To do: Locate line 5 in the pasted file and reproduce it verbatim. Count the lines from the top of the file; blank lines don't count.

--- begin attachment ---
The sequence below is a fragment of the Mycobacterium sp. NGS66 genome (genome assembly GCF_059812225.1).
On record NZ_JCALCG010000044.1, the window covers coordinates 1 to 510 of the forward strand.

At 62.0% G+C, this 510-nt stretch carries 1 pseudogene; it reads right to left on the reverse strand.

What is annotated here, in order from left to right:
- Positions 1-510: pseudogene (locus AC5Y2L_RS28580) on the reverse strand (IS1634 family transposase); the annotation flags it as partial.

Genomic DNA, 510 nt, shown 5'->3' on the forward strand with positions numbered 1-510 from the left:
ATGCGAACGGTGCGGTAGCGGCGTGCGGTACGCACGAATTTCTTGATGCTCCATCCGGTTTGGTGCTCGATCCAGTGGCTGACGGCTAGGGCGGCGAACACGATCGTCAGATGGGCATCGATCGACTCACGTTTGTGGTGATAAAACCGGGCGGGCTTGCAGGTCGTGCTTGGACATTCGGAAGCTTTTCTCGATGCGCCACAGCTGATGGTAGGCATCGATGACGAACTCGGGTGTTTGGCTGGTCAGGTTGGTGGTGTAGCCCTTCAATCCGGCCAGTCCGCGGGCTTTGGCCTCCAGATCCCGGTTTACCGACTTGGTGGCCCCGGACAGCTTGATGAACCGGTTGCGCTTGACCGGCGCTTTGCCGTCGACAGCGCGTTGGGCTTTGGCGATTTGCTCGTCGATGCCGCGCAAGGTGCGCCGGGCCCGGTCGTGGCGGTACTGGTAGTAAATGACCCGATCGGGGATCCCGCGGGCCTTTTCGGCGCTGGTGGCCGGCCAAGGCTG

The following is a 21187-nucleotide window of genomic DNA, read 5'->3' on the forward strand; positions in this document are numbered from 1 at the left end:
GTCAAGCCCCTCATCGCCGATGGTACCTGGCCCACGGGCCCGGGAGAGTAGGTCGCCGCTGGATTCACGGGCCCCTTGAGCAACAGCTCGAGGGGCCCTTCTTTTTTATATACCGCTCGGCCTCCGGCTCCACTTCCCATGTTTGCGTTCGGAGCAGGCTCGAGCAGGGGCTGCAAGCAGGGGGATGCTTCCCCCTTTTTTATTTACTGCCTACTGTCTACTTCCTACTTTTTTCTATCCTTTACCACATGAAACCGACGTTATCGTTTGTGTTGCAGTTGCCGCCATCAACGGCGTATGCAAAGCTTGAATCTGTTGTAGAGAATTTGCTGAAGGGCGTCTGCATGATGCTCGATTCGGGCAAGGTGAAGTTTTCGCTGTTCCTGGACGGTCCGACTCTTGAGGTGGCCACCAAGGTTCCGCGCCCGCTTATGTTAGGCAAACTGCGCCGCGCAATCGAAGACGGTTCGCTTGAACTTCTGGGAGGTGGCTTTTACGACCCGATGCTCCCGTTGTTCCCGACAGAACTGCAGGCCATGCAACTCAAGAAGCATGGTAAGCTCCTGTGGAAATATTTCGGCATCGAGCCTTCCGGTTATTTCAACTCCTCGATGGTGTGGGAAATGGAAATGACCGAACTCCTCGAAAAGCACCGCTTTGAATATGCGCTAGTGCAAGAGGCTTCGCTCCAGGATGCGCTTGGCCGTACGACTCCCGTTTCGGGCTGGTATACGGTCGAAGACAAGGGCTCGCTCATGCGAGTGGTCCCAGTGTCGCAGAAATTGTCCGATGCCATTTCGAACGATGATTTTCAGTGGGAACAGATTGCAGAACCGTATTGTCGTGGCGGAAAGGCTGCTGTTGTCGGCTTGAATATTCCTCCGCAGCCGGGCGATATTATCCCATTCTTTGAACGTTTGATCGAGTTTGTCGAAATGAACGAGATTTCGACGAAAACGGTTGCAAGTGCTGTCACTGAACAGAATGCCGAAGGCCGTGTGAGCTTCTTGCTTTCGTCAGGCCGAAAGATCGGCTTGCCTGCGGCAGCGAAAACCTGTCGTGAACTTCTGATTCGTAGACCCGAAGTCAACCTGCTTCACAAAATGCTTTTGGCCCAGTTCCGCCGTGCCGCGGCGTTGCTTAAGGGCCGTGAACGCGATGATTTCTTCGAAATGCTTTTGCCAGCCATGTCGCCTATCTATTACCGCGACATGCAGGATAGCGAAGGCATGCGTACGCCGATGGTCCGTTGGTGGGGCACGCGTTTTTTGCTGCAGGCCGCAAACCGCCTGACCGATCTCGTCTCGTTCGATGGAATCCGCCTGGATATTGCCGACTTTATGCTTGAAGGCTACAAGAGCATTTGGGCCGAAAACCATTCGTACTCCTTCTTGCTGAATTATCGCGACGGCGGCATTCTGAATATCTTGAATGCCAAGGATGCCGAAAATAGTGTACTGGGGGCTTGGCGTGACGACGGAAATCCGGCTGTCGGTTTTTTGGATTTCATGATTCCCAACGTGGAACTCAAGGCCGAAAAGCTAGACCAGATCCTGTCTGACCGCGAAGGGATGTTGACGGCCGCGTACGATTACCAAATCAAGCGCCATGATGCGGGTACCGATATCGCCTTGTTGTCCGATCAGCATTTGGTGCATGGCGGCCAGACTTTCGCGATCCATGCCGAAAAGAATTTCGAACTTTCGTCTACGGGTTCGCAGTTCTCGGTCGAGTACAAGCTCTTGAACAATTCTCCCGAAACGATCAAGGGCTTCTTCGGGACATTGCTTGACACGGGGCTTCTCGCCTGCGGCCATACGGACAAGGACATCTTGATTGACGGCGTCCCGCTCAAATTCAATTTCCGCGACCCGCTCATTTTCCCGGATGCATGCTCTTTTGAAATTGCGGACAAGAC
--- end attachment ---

- Positions 1-510: pseudogene (locus AC5Y2L_RS28580) on the reverse strand (IS1634 family transposase); the annotation flags it as partial.